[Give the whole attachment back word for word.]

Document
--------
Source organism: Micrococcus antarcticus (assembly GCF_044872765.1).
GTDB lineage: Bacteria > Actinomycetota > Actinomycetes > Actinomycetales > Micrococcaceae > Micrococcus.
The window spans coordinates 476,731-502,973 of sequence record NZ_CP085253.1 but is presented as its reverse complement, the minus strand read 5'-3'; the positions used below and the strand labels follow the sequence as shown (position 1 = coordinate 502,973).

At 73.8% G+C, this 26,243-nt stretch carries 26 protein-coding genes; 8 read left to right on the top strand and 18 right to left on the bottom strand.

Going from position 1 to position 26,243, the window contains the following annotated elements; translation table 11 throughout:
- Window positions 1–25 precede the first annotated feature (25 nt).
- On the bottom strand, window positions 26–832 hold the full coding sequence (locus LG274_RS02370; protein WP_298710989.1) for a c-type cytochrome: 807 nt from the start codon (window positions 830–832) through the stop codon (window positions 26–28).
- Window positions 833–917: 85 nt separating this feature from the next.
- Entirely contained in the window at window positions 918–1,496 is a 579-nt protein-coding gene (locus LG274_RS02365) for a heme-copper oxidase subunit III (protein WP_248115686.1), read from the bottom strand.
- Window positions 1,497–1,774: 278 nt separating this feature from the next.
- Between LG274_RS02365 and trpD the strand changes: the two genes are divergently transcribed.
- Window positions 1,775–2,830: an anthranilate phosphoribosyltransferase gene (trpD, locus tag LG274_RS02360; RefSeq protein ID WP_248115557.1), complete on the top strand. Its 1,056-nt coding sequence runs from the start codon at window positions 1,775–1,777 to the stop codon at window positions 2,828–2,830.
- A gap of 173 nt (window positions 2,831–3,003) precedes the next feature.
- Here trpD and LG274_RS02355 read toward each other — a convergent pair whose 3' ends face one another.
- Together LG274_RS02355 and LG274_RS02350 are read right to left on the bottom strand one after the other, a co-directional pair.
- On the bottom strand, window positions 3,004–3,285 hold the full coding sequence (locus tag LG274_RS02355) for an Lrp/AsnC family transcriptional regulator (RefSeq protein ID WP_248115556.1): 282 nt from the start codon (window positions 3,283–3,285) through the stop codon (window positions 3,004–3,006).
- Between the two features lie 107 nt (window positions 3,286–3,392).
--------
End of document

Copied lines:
Source organism: Micrococcus antarcticus (assembly GCF_044872765.1).
GTDB lineage: Bacteria > Actinomycetota > Actinomycetes > Actinomycetales > Micrococcaceae > Micrococcus.
The window spans coordinates 476,731-502,973 of sequence record NZ_CP085253.1 but is presented as its reverse complement, the minus strand read 5'-3'; the positions used below and the strand labels follow the sequence as shown (position 1 = coordinate 502,973).

At 73.8% G+C, this 26,243-nt stretch carries 26 protein-coding genes; 8 read left to right on the top strand and 18 right to left on the bottom strand.

Going from position 1 to position 26,243, the window contains the following annotated elements; translation table 11 throughout:
- Window positions 1–25 precede the first annotated feature (25 nt).
- On the bottom strand, window positions 26–832 hold the full coding sequence (locus LG274_RS02370; protein WP_298710989.1) for a c-type cytochrome: 807 nt from the start codon (window positions 830–832) through the stop codon (window positions 26–28).
- Window positions 833–917: 85 nt separating this feature from the next.
- Entirely contained in the window at window positions 918–1,496 is a 579-nt protein-coding gene (locus LG274_RS02365) for a heme-copper oxidase subunit III (protein WP_248115686.1), read from the bottom strand.
- Window positions 1,497–1,774: 278 nt separating this feature from the next.
- Between LG274_RS02365 and trpD the strand changes: the two genes are divergently transcribed.
- Window positions 1,775–2,830: an anthranilate phosphoribosyltransferase gene (trpD, locus tag LG274_RS02360; RefSeq protein ID WP_248115557.1), complete on the top strand. Its 1,056-nt coding sequence runs from the start codon at window positions 1,775–1,777 to the stop codon at window positions 2,828–2,830.
- A gap of 173 nt (window positions 2,831–3,003) precedes the next feature.
- Here trpD and LG274_RS02355 read toward each other — a convergent pair whose 3' ends face one another.
- Together LG274_RS02355 and LG274_RS02350 are read right to left on the bottom strand one after the other, a co-directional pair.
- On the bottom strand, window positions 3,004–3,285 hold the full coding sequence (locus tag LG274_RS02355) for an Lrp/AsnC family transcriptional regulator (RefSeq protein ID WP_248115556.1): 282 nt from the start codon (window positions 3,283–3,285) through the stop codon (window positions 3,004–3,006).
- Between the two features lie 107 nt (window positions 3,286–3,392).